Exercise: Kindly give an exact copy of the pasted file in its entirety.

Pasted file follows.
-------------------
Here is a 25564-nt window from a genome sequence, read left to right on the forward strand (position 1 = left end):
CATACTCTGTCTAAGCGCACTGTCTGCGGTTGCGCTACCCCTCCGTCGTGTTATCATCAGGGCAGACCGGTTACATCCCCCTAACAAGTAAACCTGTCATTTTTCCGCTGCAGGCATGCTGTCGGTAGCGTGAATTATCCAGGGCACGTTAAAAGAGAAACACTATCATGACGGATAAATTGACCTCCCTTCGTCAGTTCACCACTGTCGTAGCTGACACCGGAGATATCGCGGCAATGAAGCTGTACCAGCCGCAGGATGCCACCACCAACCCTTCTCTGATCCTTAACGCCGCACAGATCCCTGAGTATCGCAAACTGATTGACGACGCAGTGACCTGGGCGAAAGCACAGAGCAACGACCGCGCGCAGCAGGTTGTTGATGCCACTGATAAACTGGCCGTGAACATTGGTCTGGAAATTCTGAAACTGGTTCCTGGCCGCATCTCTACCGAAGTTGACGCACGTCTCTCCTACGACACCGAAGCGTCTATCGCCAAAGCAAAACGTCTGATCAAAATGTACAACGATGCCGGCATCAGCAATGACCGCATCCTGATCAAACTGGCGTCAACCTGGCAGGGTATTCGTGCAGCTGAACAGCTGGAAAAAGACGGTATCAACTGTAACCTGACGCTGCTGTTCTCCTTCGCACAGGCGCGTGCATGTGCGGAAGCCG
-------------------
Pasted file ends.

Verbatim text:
Here is a 25564-nt window from a genome sequence, read left to right on the forward strand (position 1 = left end):
CATACTCTGTCTAAGCGCACTGTCTGCGGTTGCGCTACCCCTCCGTCGTGTTATCATCAGGGCAGACCGGTTACATCCCCCTAACAAGTAAACCTGTCATTTTTCCGCTGCAGGCATGCTGTCGGTAGCGTGAATTATCCAGGGCACGTTAAAAGAGAAACACTATCATGACGGATAAATTGACCTCCCTTCGTCAGTTCACCACTGTCGTAGCTGACACCGGAGATATCGCGGCAATGAAGCTGTACCAGCCGCAGGATGCCACCACCAACCCTTCTCTGATCCTTAACGCCGCACAGATCCCTGAGTATCGCAAACTGATTGACGACGCAGTGACCTGGGCGAAAGCACAGAGCAACGACCGCGCGCAGCAGGTTGTTGATGCCACTGATAAACTGGCCGTGAACATTGGTCTGGAAATTCTGAAACTGGTTCCTGGCCGCATCTCTACCGAAGTTGACGCACGTCTCTCCTACGACACCGAAGCGTCTATCGCCAAAGCAAAACGTCTGATCAAAATGTACAACGATGCCGGCATCAGCAATGACCGCATCCTGATCAAACTGGCGTCAACCTGGCAGGGTATTCGTGCAGCTGAACAGCTGGAAAAAGACGGTATCAACTGTAACCTGACGCTGCTGTTCTCCTTCGCACAGGCGCGTGCATGTGCGGAAGCCG